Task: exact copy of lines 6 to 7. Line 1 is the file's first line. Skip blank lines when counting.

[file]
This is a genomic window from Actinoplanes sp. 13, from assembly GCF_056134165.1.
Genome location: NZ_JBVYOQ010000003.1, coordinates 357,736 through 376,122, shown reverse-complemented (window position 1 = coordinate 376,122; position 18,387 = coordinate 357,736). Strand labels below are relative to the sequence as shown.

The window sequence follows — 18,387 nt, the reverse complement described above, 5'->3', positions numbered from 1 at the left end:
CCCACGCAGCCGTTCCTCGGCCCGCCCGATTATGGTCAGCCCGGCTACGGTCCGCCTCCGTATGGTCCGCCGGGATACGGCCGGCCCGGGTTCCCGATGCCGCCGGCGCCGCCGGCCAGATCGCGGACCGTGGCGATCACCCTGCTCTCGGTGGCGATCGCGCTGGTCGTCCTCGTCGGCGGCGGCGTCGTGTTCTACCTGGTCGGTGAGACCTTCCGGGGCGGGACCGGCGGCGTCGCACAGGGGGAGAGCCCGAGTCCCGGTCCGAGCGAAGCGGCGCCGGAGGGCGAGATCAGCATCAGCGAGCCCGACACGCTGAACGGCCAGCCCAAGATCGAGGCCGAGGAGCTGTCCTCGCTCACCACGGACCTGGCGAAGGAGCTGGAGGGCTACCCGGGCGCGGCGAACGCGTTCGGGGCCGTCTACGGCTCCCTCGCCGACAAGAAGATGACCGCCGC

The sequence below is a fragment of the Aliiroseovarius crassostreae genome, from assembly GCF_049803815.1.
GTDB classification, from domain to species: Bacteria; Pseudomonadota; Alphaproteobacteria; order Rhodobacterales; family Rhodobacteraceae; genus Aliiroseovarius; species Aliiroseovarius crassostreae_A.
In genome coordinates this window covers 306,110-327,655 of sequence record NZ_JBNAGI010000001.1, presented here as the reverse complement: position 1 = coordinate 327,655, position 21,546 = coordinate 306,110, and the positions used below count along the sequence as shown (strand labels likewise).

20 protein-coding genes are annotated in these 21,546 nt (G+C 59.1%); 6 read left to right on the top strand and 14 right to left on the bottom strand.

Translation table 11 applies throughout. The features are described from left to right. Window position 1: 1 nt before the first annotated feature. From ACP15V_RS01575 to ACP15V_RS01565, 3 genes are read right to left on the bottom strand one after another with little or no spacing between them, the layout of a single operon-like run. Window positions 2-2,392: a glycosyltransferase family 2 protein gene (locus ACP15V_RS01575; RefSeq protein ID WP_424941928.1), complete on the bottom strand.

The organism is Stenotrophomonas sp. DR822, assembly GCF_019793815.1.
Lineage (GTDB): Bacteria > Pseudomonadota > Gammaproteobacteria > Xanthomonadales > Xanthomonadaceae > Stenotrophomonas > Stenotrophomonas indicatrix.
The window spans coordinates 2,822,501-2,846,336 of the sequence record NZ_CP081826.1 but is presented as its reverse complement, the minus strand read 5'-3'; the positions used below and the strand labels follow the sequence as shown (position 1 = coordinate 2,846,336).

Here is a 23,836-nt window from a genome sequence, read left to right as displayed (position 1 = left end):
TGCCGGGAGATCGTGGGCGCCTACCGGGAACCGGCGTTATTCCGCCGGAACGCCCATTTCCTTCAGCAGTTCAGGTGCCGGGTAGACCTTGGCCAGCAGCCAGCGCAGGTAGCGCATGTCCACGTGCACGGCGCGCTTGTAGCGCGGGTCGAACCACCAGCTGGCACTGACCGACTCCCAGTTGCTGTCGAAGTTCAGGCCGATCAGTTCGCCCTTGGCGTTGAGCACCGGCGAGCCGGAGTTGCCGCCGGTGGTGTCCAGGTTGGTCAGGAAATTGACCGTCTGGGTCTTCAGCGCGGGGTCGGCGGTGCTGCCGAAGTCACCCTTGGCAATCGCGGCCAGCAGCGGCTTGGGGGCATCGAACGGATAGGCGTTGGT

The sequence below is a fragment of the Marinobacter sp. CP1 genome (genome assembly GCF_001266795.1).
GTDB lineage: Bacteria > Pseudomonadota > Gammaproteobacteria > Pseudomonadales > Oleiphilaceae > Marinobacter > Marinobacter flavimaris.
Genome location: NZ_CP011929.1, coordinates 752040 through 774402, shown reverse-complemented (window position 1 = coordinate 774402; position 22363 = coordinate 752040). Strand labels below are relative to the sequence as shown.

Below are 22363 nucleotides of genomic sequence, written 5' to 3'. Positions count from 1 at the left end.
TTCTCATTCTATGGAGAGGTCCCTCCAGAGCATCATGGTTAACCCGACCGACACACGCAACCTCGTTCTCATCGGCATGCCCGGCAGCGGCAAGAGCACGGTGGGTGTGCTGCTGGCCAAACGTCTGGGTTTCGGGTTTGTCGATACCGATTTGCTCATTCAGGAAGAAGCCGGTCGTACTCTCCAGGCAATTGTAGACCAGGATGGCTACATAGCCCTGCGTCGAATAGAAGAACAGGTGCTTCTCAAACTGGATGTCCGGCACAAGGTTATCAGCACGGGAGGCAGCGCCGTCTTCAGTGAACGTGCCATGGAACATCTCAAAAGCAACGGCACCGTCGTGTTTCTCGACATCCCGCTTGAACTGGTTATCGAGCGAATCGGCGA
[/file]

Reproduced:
GTDB classification, from domain to species: Bacteria; Pseudomonadota; Alphaproteobacteria; order Rhodobacterales; family Rhodobacteraceae; genus Aliiroseovarius; species Aliiroseovarius crassostreae_A.
In genome coordinates this window covers 306,110-327,655 of sequence record NZ_JBNAGI010000001.1, presented here as the reverse complement: position 1 = coordinate 327,655, position 21,546 = coordinate 306,110, and the positions used below count along the sequence as shown (strand labels likewise).